There are many methods with which to affect the surface of a material or device to achieve a desired effect. Therefore, factors related to the process such as environmental considerations or temperature concerns will reduce the number of possible options. This article examines gas plasma processing and how it can be used by medical device manufacturers.By Gerhard Winter
AT A GLANCE
- Explanation of gas plasma
- Benefits of use
- Environmental factors
- Non-polymerizing/polymerizable gases
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What Is Gas Plasma?Very simply stated and in its most basic form, plasma is a partially ionized gas generated by applying an electrical field to a gas under at least partial vacuum. When used for surface engineering, the plasma is generated by introducing gas into a vacuum chamber and exposing it to an electromagnetic field. The resultant plasma consists of ions and free electrons, free radicals, excited state species, and neutrals. When a gas is ionized in this manner, both the ions and electrons experience the same force and are accelerated. Collisions occur between these particles which transfers kinetic energy from one to the other. Since energy transfer in two body collisions favors the lighter particle (electrons in the case of plasma), the electrons soon have much greater velocity (i.e. temperature) than the ions.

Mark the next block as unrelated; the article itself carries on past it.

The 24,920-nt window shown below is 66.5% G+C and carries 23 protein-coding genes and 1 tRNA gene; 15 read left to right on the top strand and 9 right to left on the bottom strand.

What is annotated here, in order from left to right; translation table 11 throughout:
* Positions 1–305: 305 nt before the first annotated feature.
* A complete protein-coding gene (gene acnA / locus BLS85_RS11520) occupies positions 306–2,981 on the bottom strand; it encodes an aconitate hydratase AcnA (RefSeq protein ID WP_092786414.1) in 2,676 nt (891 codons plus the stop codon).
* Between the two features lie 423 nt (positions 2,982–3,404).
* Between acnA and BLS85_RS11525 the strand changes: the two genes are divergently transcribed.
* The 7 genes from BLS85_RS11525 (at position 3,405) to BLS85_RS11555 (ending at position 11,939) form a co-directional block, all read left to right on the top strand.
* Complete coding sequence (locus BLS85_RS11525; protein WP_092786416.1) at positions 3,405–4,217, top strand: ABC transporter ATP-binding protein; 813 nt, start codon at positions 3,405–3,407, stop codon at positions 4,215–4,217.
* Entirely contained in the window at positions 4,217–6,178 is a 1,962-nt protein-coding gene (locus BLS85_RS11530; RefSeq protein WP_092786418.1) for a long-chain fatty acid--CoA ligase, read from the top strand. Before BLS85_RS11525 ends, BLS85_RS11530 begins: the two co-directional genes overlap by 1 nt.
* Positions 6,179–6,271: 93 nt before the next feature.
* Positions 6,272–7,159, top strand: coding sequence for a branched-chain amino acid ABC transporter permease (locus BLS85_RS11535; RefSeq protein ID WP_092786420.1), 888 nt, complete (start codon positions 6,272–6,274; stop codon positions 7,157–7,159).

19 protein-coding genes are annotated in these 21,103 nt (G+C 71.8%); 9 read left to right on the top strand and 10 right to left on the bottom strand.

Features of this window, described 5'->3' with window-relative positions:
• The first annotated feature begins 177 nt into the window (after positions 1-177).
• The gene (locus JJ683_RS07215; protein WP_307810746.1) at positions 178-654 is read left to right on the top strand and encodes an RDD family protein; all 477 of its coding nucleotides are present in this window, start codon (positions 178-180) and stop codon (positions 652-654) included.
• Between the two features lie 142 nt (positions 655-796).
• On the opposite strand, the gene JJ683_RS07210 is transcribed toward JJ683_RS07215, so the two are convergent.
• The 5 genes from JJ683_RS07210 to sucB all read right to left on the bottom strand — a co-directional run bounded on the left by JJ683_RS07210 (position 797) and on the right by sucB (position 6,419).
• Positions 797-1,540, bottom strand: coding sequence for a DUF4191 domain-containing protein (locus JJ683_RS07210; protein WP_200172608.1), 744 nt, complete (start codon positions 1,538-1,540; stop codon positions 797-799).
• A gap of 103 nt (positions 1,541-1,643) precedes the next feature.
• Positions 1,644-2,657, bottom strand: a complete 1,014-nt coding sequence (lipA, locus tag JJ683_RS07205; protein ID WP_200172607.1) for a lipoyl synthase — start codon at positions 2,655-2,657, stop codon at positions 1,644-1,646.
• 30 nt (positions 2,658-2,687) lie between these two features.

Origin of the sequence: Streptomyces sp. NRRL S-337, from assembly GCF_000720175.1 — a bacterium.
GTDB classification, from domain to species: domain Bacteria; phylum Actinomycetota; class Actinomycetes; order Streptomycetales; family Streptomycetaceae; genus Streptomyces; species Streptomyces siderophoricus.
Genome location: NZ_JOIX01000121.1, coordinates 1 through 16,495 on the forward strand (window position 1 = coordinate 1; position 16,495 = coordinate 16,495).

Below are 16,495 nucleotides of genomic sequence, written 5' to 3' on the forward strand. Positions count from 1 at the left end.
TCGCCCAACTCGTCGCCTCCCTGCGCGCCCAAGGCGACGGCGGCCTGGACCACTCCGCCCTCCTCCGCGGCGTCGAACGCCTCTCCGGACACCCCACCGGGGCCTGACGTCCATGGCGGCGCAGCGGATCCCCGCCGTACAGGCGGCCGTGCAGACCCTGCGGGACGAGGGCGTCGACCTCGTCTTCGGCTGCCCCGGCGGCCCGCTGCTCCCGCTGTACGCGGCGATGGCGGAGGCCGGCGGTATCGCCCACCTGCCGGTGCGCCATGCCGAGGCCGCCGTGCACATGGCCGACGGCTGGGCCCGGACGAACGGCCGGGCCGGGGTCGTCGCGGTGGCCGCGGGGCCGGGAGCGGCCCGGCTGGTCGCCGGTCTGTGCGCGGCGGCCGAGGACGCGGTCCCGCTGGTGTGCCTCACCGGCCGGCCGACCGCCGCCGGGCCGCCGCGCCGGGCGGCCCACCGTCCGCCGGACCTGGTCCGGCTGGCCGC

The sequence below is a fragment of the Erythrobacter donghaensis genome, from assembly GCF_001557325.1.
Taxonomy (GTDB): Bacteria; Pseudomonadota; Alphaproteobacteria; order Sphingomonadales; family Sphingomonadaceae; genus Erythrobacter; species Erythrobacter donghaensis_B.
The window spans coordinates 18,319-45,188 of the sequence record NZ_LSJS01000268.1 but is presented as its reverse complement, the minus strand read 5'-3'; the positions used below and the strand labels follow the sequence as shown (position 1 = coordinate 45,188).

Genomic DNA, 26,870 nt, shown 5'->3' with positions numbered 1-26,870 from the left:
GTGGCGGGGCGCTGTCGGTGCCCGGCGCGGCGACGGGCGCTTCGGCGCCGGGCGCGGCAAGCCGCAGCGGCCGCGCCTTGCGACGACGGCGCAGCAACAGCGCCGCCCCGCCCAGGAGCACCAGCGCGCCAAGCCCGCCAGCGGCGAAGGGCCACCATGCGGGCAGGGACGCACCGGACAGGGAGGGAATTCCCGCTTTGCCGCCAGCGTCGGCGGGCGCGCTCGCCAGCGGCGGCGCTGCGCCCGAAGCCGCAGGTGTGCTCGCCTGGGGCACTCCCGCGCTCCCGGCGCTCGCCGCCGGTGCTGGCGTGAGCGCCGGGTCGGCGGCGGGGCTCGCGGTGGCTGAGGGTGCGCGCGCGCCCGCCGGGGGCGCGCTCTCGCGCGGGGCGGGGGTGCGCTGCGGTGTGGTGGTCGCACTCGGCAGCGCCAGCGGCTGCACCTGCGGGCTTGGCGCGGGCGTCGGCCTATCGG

Vacuum plasma processes are performed at low temperaturestypically between ambient and 50°C. To obtain comparable reactivity at atmospheric pressure would require temperatures of hundreds of degrees Celsius. This phenomenon is due to the fact that despite low gas temperature, high electron temperatures are present.
The first few atomic layers of a surface exposed to vacuum plasma chemically react and combine with the plasma species but the visual and bulk material properties are not affected. The process gas is continually refreshed and evacuated out the chamber to optimize the interactions and also to eliminate any cross contamination issues that could be encountered in cleaning applications.
Significant FactorsCompared to other surface modification techniques, low pressure plasma technology has several distinct advantages. Since treatment occurs under vacuum in a precisely controlled environment, variable results that can be experienced with atmospheric discharge treatment such as corona or so-called “air plasma” is not an issue. Use of automated and precision metering components such as mass flow controllers, PLC control, error monitoring, and batch process data recording can ensure absolute process repeatability.
Since plasma is a dry process, there are no disposal or personnel safety issues commonly associated with conventional wet chemistry surface treatments. The vacuum pump exhaust generally consists of minute amounts of gases such as H2O and CO2 and is easily vented outside the work area. Inherent cleanliness and the ability to automate and control all critical functions of the processing make the technology especially attractive for cleanroom manufacturing environments. In addition, low process temperatures permit treatment of very heat sensitive parts such as balloon catheter components.